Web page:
Sydney Festival has been an essential fixture of Sydney’s summer calendar since I can remember, perhaps this year, even more poignant as may Australians from the arts and culture sectors band together to raise much needed funds for the devastating bushfires taking place all over Australia.
Sydney Festival embarks on three weeks of theatre, music, dance, family-friendly and free events that transform the city in a diverse celebration of culture, country and coming together. A must-see event of an eclectic mix of shows, performances and thought provoking installations spearhead the festival.
The festival signals its commencement with Proclamation, a large-scale art installation conceived by Aboriginal artist Jacob Nash.250 flags fly at Barangaroo Reserve from January 8 to 26, created from designs submitted by participants across Australia. The flag designs explore Australians’ diverse ideas about land and our sense of belonging to land and country.
Continuing its commitment to presenting the very best Australian and international theatre, music, dance and ideas, this year’s Festival is hallmarked by a distinct array of the newest works from the world’s most adventurous artists, along with the largest number of commissions of new work in Australia.
At the Magic Mirrors Spiegeltent, Reg Livermore’s ground-breaking, gender-flexing Betty Blokk-Buster character returns in Betty Blokk-Buster Reimagined, starring triple-threat, Josh Quong Tart. Inspired by the original 1975 staging and created with Livermore’s imprimatur, Betty’s coterie of reinvented has-beens, battlers, freaks and survivors is set to wow a new generation of revellers.
Life – the show, the latest production from Strut & Fret, the mad-genius makers behind previous Festival hits LIMBO and Cantina, is a joyful celebration of what it means to be alive – from first meeting to first mating, from birth-control to breastfeeding. Life – the show contains drug references, full frontal nudity, attempted pyrokinesis and adult concepts – AKA exactly what you’re expecting!
Elsewhere in the program, hip hop dance innovator Nick Power’s brand-new collaboration Two Crews brings together two leading dance crews: all-female Parisian act Lady Rocks and Sydney group Riddim Nation for an exhilarating immersion in global hip hop dance culture. Collaborating for the first time in a cypher set to music by Sydney composer Jack Prest, Two Crews puts Lady Rocks and Riddim Nation to the test in a high energy display of fierce style, crew tactics and party rocking fun and funk.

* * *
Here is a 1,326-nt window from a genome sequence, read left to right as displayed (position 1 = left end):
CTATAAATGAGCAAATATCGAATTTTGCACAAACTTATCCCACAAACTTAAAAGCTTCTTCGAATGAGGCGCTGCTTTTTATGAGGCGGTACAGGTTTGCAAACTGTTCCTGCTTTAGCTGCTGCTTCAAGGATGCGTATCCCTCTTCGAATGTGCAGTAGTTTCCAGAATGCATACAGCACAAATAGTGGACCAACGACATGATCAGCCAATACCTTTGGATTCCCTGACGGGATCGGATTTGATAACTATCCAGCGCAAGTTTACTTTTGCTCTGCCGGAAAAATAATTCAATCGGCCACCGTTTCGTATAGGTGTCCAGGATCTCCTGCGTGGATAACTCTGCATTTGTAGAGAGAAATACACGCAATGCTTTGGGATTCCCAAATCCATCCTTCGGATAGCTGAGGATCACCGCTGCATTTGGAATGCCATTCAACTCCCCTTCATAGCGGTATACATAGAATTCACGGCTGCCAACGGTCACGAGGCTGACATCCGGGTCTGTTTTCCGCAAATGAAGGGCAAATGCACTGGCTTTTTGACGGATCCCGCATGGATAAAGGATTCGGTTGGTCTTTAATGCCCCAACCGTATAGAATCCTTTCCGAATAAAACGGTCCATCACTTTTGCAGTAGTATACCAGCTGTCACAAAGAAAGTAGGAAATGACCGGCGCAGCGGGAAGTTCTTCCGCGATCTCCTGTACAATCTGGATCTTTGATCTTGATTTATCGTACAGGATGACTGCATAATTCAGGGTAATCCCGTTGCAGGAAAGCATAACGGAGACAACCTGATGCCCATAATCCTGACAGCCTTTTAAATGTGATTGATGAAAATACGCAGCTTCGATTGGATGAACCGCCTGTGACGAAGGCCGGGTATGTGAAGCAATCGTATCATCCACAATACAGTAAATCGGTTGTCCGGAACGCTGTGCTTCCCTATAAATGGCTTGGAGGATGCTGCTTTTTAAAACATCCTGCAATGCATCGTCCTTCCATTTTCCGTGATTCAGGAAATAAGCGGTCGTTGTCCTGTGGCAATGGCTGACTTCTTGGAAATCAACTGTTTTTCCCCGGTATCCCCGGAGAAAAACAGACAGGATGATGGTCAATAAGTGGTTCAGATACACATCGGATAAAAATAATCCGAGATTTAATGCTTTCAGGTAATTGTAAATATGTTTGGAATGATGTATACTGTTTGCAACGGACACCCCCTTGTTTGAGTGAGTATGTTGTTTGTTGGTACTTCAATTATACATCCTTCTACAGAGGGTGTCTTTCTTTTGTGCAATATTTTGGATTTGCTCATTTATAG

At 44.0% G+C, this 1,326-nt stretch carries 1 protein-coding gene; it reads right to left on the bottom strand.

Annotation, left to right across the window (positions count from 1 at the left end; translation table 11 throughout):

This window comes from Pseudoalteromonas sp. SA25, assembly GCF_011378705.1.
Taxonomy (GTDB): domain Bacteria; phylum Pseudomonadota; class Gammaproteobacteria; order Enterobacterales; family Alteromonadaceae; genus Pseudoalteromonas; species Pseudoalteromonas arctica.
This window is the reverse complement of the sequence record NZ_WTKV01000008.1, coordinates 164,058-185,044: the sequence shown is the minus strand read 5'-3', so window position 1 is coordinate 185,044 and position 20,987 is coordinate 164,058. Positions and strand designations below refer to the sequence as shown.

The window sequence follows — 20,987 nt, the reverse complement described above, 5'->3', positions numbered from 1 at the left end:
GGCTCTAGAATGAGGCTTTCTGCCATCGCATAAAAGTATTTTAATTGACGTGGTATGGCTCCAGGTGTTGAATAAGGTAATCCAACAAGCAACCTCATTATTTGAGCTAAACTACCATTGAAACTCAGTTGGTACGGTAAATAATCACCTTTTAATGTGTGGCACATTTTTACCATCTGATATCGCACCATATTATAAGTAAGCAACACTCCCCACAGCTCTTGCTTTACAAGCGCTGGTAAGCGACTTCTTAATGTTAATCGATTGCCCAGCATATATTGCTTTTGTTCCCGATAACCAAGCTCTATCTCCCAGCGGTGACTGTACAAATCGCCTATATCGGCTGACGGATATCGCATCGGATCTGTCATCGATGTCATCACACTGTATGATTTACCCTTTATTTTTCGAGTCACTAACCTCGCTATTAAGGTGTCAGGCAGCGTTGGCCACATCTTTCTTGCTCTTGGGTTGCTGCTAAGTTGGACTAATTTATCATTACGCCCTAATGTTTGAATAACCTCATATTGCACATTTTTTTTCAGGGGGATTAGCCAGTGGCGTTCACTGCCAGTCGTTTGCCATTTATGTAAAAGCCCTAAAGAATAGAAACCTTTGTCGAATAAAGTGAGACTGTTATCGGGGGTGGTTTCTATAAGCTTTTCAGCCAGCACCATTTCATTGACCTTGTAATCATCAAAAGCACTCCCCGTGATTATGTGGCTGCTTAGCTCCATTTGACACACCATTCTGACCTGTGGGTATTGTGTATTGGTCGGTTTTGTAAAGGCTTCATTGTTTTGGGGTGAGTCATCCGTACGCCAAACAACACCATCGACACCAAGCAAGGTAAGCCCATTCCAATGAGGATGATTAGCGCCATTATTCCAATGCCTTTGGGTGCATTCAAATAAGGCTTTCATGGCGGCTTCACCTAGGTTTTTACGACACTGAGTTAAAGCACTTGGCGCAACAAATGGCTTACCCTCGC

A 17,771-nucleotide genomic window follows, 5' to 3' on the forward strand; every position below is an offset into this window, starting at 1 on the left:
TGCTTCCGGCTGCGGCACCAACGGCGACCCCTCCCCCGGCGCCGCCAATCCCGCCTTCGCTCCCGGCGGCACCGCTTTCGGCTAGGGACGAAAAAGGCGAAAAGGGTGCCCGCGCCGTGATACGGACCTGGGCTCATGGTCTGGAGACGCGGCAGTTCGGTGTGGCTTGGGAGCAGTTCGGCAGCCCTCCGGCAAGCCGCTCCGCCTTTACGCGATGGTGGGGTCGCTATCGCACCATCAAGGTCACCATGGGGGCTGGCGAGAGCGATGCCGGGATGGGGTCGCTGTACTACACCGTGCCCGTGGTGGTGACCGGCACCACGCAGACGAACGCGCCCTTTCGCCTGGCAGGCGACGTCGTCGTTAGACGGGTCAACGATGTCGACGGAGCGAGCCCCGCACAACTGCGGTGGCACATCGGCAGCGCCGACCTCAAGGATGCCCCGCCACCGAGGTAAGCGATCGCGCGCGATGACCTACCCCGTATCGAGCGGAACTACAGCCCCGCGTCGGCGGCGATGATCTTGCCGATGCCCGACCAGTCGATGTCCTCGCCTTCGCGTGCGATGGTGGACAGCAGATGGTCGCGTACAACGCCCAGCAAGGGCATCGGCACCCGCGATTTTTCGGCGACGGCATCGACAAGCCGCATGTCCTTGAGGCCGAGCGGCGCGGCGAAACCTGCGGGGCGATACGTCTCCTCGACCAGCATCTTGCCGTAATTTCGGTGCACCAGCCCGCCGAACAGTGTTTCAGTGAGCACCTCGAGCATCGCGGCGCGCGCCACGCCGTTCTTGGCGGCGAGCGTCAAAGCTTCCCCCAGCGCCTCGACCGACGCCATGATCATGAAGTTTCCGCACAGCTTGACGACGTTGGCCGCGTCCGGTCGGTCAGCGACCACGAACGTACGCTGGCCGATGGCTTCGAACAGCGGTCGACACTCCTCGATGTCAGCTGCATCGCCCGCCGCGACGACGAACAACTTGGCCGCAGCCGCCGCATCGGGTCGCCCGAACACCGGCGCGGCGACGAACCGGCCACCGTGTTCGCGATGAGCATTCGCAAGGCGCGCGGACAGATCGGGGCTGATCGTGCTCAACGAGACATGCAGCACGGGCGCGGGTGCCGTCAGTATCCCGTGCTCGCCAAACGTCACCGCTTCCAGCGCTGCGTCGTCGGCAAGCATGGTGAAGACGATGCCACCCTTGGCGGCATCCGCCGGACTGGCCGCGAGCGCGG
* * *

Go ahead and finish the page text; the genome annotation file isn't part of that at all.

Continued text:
At Parramatta’s Prince Alfred Square, 16 young dancers from FORM Dance Projects and 48 musicians of the Western Sydney Youth Orchestra perform ENCOUNTER – a joyful, site-specific work celebrating the extraordinariness of growing up in Western Sydney.
In a hilarious new work from two leading First Nations theatre companies – Melbourne’s ILBIJERRI Theatre Company and NZ’s Te Rēhia Theatre – audiences are invited to the wedding reception of Māori woman Hera and Aboriginal man Kane, in the world premiere season of BLACK TIES. As the biggest mob of Aunties, Uncles and cousins from both sides of the ditch converge, will Hera and Kane’s perfect day end in chaos? This irreverent and immersive new work is co-commissioned by Sydney Festival.
In a coup for Sydney audiences, award-winning Canadian Indigenous composer and musician Jeremy Dutcher will perform at City Recital Hall. Dutcher’s and post-classical re-arrangements of rare archival recordings of his First Nations songs, has distinguished the young performer, as he easily traversed from classical musician to someone firmly embedded within the contemporary canon.
For those looking to entertain the young people in their life this January, the program is packed full of family-friendly options including Laser Beak Man, the hyper-coloured superhero, whose story is ingeniously brought to life by Dead Puppet Society with over 30 beautiful hand made puppets, a live score by Sam Cromack of Brisbane indie rock act Ball Park Music and the voice of ABC presenter and journalist, Leigh Sales. Laser Beak Man is a rollicking, fun ride for everyone from ages 8 to 80.
Time Flies is the joyful and gravity-defying new work celebrating 40 years of Australia’s national youth circus, Flying Fruit Fly Circus. Featuring the entire ensemble performing together onstage for the first time, Time Flies is a thrilling display of acrobatic and aerial artistry from our country’s top young circus performers.
At Darling Harbour’s Tumbalong Park, the astonishing Dodecalis Luminarium rises to life. Created by Architects of Air, the enormous air-filled dome pops up for the duration of the Festival. A free, family-friendly event (with ticketed entry times available for those who want to skip the queue), audiences are invited to explore an immense, radiantly lit labyrinth of winding paths and soaring domes that come to kaleidoscopic life, as daylight shines through Dodecalis’ translucent fabric.
A special bushfire appeal concert, featuring a mix of Sydney Festival 2020 artists and their friends – including Regurgitator, Custard, Dan Sultan, Polish Club and Art vs. Science – takes place this Saturday 11 January at the Metro Theatre, with all proceeds going to the Red Cross Disaster Relief and Recovery Appeal and WIRES – Australia’s largest wildlife rescue organisation.
Additionally, Sydney Festival dedicates its fundraising efforts across the Festival to the appeal, taking collections at major events – including Symphony Under the Stars at The Crescent, Parramatta Park and Dodecalis Luminarium at Darling Harbour – as well after performances at multiple venues, including the Sydney Opera House, over the coming three weeks.
Sydney Festival 2020
8 – 26 January